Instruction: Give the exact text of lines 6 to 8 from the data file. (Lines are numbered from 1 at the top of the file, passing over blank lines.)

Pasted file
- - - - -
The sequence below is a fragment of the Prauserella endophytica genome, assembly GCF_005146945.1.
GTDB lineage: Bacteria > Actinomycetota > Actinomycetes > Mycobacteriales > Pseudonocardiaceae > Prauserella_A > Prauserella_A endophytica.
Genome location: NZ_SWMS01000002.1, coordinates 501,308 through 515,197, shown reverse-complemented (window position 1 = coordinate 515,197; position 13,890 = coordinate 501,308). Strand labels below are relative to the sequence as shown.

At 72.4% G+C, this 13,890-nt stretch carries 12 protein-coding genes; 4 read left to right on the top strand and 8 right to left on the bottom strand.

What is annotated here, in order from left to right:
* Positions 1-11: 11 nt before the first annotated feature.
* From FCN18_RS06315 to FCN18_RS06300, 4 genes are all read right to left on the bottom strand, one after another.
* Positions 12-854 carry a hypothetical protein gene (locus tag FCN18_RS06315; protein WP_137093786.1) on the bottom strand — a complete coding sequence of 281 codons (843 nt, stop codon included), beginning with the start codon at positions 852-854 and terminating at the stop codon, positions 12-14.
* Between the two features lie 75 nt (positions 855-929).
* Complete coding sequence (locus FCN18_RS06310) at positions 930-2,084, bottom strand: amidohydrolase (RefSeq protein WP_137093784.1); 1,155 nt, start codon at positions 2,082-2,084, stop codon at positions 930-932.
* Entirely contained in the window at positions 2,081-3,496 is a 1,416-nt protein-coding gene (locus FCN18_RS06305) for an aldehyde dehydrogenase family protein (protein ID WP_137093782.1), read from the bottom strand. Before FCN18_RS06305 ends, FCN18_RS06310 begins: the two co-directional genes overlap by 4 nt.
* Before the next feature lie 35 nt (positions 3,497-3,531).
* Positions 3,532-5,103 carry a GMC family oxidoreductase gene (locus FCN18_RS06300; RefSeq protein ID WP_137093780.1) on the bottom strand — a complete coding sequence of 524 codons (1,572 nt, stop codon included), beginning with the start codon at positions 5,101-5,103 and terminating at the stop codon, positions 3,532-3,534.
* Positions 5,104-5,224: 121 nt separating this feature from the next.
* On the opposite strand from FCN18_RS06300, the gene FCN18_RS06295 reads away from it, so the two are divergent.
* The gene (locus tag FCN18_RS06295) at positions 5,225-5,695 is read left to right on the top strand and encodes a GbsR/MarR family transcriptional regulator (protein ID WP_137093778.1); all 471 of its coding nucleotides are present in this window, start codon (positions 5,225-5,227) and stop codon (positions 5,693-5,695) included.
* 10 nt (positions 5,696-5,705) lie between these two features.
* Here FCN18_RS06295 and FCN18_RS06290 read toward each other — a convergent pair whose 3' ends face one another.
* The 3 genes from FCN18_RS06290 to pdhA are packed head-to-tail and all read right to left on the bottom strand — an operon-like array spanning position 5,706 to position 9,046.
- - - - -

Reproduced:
* Positions 1-11: 11 nt before the first annotated feature.
* From FCN18_RS06315 to FCN18_RS06300, 4 genes are all read right to left on the bottom strand, one after another.
* Positions 12-854 carry a hypothetical protein gene (locus tag FCN18_RS06315; protein WP_137093786.1) on the bottom strand — a complete coding sequence of 281 codons (843 nt, stop codon included), beginning with the start codon at positions 852-854 and terminating at the stop codon, positions 12-14.